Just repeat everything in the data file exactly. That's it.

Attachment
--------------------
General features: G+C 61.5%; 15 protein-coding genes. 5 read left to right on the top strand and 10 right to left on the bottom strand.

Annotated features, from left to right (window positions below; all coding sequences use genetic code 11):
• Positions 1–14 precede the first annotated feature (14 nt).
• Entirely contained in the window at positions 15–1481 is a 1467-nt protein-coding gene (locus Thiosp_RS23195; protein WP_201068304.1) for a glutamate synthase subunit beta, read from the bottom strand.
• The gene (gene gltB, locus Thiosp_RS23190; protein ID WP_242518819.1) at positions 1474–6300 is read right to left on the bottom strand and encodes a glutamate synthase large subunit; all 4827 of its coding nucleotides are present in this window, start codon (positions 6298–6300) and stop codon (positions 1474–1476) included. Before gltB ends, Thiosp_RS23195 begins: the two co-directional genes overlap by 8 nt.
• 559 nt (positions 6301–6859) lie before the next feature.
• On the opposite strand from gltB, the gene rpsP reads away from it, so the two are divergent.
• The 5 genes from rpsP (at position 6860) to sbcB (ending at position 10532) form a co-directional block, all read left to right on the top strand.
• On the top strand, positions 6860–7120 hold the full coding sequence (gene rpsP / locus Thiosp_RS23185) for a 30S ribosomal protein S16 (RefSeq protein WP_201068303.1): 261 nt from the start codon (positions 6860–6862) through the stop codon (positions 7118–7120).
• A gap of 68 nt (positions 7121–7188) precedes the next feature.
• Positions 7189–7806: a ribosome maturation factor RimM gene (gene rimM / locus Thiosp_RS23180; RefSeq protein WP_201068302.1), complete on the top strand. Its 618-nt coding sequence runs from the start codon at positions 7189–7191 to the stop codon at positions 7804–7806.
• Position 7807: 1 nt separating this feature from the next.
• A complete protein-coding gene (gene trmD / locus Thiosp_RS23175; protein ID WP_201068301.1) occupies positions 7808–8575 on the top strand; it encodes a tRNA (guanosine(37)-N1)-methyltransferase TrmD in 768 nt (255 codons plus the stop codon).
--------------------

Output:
General features: G+C 61.5%; 15 protein-coding genes. 5 read left to right on the top strand and 10 right to left on the bottom strand.

Annotated features, from left to right (window positions below; all coding sequences use genetic code 11):
• Positions 1–14 precede the first annotated feature (14 nt).
• Entirely contained in the window at positions 15–1481 is a 1467-nt protein-coding gene (locus Thiosp_RS23195; protein WP_201068304.1) for a glutamate synthase subunit beta, read from the bottom strand.
• The gene (gene gltB, locus Thiosp_RS23190; protein ID WP_242518819.1) at positions 1474–6300 is read right to left on the bottom strand and encodes a glutamate synthase large subunit; all 4827 of its coding nucleotides are present in this window, start codon (positions 6298–6300) and stop codon (positions 1474–1476) included. Before gltB ends, Thiosp_RS23195 begins: the two co-directional genes overlap by 8 nt.
• 559 nt (positions 6301–6859) lie before the next feature.
• On the opposite strand from gltB, the gene rpsP reads away from it, so the two are divergent.
• The 5 genes from rpsP (at position 6860) to sbcB (ending at position 10532) form a co-directional block, all read left to right on the top strand.
• On the top strand, positions 6860–7120 hold the full coding sequence (gene rpsP / locus Thiosp_RS23185) for a 30S ribosomal protein S16 (RefSeq protein WP_201068303.1): 261 nt from the start codon (positions 6860–6862) through the stop codon (positions 7118–7120).
• A gap of 68 nt (positions 7121–7188) precedes the next feature.
• Positions 7189–7806: a ribosome maturation factor RimM gene (gene rimM / locus Thiosp_RS23180; RefSeq protein WP_201068302.1), complete on the top strand. Its 618-nt coding sequence runs from the start codon at positions 7189–7191 to the stop codon at positions 7804–7806.
• Position 7807: 1 nt separating this feature from the next.
• A complete protein-coding gene (gene trmD / locus Thiosp_RS23175; protein ID WP_201068301.1) occupies positions 7808–8575 on the top strand; it encodes a tRNA (guanosine(37)-N1)-methyltransferase TrmD in 768 nt (255 codons plus the stop codon).